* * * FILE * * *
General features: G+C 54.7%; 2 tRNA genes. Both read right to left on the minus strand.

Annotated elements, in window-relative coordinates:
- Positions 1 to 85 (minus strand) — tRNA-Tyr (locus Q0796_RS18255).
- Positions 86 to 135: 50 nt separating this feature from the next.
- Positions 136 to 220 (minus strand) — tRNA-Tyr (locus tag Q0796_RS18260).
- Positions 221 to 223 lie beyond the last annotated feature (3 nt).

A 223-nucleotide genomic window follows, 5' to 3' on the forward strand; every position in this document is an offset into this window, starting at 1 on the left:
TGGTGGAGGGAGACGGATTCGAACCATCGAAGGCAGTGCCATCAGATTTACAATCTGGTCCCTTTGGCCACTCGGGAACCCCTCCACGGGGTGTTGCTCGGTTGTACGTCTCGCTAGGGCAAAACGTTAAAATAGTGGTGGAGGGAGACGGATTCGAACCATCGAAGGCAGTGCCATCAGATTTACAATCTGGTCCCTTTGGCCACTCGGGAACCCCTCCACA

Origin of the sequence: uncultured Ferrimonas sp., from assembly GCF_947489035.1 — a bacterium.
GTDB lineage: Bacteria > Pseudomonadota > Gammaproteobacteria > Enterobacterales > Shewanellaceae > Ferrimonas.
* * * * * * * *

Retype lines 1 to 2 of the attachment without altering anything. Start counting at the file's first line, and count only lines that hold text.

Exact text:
General features: G+C 54.7%; 2 tRNA genes. Both read right to left on the minus strand.

Annotated elements, in window-relative coordinates: